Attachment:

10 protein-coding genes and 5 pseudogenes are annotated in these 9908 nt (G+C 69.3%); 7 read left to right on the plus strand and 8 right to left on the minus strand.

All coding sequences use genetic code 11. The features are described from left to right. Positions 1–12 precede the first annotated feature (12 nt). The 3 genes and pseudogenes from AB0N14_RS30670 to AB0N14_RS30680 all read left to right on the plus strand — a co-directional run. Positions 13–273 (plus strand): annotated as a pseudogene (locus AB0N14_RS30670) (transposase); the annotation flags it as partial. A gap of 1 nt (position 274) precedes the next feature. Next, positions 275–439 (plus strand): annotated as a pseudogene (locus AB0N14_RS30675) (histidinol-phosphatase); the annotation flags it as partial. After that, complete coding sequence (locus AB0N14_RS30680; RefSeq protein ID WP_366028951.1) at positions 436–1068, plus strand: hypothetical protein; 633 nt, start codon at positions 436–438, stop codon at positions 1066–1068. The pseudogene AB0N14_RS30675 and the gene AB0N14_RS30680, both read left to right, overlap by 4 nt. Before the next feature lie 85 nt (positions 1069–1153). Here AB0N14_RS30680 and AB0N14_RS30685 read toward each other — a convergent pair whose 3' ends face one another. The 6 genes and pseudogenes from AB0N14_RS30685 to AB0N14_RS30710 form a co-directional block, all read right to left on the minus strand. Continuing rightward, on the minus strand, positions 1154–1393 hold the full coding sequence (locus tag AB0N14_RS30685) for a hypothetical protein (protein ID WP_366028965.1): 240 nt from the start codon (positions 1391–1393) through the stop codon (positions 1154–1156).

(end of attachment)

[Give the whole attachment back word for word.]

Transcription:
10 protein-coding genes and 5 pseudogenes are annotated in these 9908 nt (G+C 69.3%); 7 read left to right on the plus strand and 8 right to left on the minus strand.

All coding sequences use genetic code 11. The features are described from left to right. Positions 1–12 precede the first annotated feature (12 nt). The 3 genes and pseudogenes from AB0N14_RS30670 to AB0N14_RS30680 all read left to right on the plus strand — a co-directional run. Positions 13–273 (plus strand): annotated as a pseudogene (locus AB0N14_RS30670) (transposase); the annotation flags it as partial. A gap of 1 nt (position 274) precedes the next feature. Next, positions 275–439 (plus strand): annotated as a pseudogene (locus AB0N14_RS30675) (histidinol-phosphatase); the annotation flags it as partial. After that, complete coding sequence (locus AB0N14_RS30680; RefSeq protein ID WP_366028951.1) at positions 436–1068, plus strand: hypothetical protein; 633 nt, start codon at positions 436–438, stop codon at positions 1066–1068. The pseudogene AB0N14_RS30675 and the gene AB0N14_RS30680, both read left to right, overlap by 4 nt. Before the next feature lie 85 nt (positions 1069–1153). Here AB0N14_RS30680 and AB0N14_RS30685 read toward each other — a convergent pair whose 3' ends face one another. The 6 genes and pseudogenes from AB0N14_RS30685 to AB0N14_RS30710 form a co-directional block, all read right to left on the minus strand. Continuing rightward, on the minus strand, positions 1154–1393 hold the full coding sequence (locus tag AB0N14_RS30685) for a hypothetical protein (protein ID WP_366028965.1): 240 nt from the start codon (positions 1391–1393) through the stop codon (positions 1154–1156).